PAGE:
The Rebecca Nurse homestead

Salem was founded as a utopian community free to live out its Puritan religion. It was named after Jerusalem, a city of peace (!). As our guide noted, religious freedom was not the same as tolerance; the Puritans wanted the freedom to celebrate their own religion, but were extremely suspicious of all others. One of those hanged as a witch, George Jacobs, had nearly beaten a neighbor to death simply because he was a Quaker. Rebecca Nurse, however, at 72 years old, was no threat to anybody. She was a member of a Christian community that turned on her. Condemned for charges the nearly deaf woman could not even hear properly, she was hanged for consorting with a mythical Devil.

Rev. Parris's house, where the witch hysteria began

No doubt the religion of the Puritans was a harsh religion with a God nearly as unforgiving as that of Sweeny Todd. The problems occurred, however, when the law came into the hands of religious leaders. There is an allegory and a moral to this story. Today many of the tourist attractions in Salem focus on the need for true tolerance. They no doubt come closer to the spirit of the founder of Christianity than the Puritans ever did. As I stood looking over the hole in the ground that is all that remains of Rev. Parris’ parsonage—the very location the witch hysteria began as his daughter Betty started to act odd after hearing the stories of the slave Tituba—a profound sadness afflicted me. Twenty people died and many lost all their worldly possessions because of an uncontrolled mythology of a church convinced of its own righteousness. An allegory and moral for the twenty-first century indeed. Have we yet learned the lesson of Salem?

Agnostic Gnostic

Ever have the feeling that you’re being watched? While touring the Salem Towne House in Old Sturbridge Village in Massachusetts, that fact that Mr. Towne was a Mason became abundantly clear. In the ballroom of his historic house the “eye of God” was looking down from the ceiling, and those who are astute observers could find other Masonic symbols in the house. Indeed, the ballroom walls were painted with cedars of Lebanon, the very trees Solomon was said to have utilized in the construction of the first temple in Jerusalem. Historically nothing is known of Solomon and the tradition of the Masons originating with that event can be nothing more than folklore, yet the connection is taken very seriously by some Masons.

Cedars of Lebanon

My grandfather was a Mason, but the desire to join the secret society never blossomed in me. I’d read Holy Blood, Holy Grail long before The Da Vinci Code ever drew attention to it, but being of a somewhat skeptical bent, I found most of it unbelievable. There is no doubt that the Masons had a very influential, if secretive impact on early modern history. I never seriously researched the group, but it is clear that their origin myths are very religious indeed. I looked right into God’s eye yesterday—how was I to question it? I was standing amid the cedars of Lebanon, after all.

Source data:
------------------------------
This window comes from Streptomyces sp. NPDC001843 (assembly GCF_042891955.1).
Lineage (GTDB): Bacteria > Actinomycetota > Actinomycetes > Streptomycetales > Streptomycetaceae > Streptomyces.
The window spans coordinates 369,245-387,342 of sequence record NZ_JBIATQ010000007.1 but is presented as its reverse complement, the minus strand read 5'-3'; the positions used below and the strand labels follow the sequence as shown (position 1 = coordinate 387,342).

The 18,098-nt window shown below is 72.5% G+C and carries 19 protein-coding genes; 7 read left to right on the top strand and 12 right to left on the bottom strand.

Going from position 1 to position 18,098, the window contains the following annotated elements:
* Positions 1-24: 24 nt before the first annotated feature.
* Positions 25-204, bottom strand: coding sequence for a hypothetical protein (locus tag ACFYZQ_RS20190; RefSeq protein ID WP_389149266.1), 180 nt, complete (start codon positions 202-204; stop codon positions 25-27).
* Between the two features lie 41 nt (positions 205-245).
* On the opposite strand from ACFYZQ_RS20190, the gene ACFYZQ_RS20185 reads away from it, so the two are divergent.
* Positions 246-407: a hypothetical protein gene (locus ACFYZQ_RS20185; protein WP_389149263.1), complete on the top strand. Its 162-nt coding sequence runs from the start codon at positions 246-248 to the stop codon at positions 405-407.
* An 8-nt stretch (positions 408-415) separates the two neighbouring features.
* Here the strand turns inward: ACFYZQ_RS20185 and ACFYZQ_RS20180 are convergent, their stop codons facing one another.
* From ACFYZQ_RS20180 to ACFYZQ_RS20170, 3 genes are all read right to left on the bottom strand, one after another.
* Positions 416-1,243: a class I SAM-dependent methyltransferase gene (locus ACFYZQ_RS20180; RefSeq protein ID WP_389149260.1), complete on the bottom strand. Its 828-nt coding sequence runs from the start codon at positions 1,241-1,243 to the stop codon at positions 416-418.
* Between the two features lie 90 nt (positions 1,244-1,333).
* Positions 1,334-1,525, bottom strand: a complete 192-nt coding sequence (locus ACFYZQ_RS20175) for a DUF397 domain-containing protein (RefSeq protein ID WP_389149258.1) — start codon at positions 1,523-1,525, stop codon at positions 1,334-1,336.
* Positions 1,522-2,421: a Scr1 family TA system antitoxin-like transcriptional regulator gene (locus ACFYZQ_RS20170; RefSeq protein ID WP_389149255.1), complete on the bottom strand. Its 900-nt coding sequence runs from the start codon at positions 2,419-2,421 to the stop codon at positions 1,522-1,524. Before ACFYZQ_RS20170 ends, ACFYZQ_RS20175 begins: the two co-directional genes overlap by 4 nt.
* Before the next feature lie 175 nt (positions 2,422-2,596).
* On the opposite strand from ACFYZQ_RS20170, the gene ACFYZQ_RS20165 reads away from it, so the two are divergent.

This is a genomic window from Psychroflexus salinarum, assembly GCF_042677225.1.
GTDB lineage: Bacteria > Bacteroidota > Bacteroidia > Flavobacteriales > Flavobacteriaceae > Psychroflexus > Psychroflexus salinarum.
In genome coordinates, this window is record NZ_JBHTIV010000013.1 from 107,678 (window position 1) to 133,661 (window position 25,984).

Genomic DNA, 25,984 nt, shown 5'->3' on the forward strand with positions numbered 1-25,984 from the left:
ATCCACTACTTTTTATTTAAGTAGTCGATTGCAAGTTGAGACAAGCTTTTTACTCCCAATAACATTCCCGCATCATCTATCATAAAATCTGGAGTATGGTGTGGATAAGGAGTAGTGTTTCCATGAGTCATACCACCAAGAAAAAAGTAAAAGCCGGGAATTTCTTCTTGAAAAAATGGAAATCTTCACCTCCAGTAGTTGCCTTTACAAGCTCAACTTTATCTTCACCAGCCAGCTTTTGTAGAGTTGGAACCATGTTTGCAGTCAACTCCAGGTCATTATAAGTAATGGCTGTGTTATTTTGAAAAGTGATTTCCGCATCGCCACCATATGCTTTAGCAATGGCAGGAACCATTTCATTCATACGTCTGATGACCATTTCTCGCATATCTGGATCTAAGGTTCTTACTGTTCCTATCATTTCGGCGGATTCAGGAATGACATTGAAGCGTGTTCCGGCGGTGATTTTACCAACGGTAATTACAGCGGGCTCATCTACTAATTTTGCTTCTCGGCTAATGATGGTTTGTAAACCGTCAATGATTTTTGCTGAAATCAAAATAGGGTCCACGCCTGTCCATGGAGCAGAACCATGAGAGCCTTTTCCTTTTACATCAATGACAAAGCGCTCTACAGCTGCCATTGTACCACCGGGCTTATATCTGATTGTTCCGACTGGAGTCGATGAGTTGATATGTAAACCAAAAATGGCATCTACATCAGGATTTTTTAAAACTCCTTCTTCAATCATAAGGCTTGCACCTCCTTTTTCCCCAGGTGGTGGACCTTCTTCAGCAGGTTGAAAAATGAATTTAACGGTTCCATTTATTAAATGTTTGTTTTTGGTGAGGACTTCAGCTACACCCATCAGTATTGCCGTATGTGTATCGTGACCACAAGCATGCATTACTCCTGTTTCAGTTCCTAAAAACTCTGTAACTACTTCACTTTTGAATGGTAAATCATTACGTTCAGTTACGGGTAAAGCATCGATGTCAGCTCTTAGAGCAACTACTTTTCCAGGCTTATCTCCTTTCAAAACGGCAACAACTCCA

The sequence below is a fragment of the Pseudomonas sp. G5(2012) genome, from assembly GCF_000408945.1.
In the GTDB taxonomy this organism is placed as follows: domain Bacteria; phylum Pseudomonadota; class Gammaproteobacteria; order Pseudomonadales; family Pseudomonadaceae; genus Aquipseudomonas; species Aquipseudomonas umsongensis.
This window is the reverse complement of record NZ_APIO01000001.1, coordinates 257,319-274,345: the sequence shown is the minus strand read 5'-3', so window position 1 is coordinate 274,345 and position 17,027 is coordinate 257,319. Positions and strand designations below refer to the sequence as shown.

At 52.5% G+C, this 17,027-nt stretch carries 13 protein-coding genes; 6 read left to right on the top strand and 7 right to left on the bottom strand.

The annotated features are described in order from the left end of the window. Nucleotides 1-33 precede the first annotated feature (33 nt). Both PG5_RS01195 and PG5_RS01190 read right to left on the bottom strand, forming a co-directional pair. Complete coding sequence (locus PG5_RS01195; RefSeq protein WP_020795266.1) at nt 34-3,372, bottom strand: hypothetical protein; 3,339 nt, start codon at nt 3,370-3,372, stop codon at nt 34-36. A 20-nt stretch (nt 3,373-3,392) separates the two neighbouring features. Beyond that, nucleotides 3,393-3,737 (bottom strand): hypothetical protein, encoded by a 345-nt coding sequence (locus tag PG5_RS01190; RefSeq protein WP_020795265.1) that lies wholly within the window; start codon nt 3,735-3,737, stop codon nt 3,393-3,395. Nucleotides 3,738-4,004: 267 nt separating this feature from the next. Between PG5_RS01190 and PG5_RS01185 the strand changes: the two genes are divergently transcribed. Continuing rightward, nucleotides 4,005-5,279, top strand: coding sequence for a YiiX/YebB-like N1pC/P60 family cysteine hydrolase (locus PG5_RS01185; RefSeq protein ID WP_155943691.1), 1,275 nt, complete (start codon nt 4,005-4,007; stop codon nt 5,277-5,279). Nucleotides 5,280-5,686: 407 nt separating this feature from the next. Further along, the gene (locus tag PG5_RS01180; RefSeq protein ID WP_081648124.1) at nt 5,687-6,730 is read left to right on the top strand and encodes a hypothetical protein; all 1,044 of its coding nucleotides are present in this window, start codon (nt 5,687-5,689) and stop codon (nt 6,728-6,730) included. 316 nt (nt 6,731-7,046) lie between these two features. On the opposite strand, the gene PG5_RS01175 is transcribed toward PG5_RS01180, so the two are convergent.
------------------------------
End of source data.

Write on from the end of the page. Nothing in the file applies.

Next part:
Somebody's eye is watching you.

The desire to possess secret knowledge runs profoundly throughout history. Those who possess knowledge possess power. The Gnostic tradition is based on this very idea; God has revealed secret knowledge to some while the rest of us grope in the dark. Best to keep that knowledge clandestine. The Masons, wittingly or un, are part of this tradition. They are the putative guardians of esoteric knowledge, hidden amid the shadows of cedars and behind the clouds in the sky. In this day of abundant, free knowledge—it is given away every day on the Internet, for those who know how to discern—it may be difficult to comprehend that much can be hidden. As I stood looking God in the eye yesterday, however, I realized that there is far too much for any one scholar ever to learn.


“When Gregor Samsa woke up one morning from unsettling dreams, he found himself changed in his bed into a monstrous vermin.” I borrow the opening words from Franz Kafka’s The Metamorphosis since upon rereading it yesterday I found it consonant with much of mythology. Even the title chosen by Kafka resonates with Publius Ovidius Naso’s (Ovid’s) Metamorphoses. Transformation at the hands of the gods. The idea lives on in the concept of conversion, the religious experience of profound change at the behest of God; some claim a willful hand in their conversion while others simply give God the whole credit. Kafka, one of the great existentialist writers of the twentieth century, considers the transformation without the gods and the terrifying results.

Having discovered the existentialists in high school, I was immediately taken by their writings. Characters find themselves cast into a world devoid of meaning, a world that they can’t understand and in which they often suffer unusual consequences. Little did I know that I was in training for my own experience in the academic world. Academia involves a major metamorphosis, one from which the victim cannot return, and after which she or he will find him or herself ineligible for employment. Reading The Metamorphosis as an often displaced instructor who’s only ever received positive evaluations, I saw much in the novel this time that I could not appreciate last time I read it. In short, I had metamorphosized.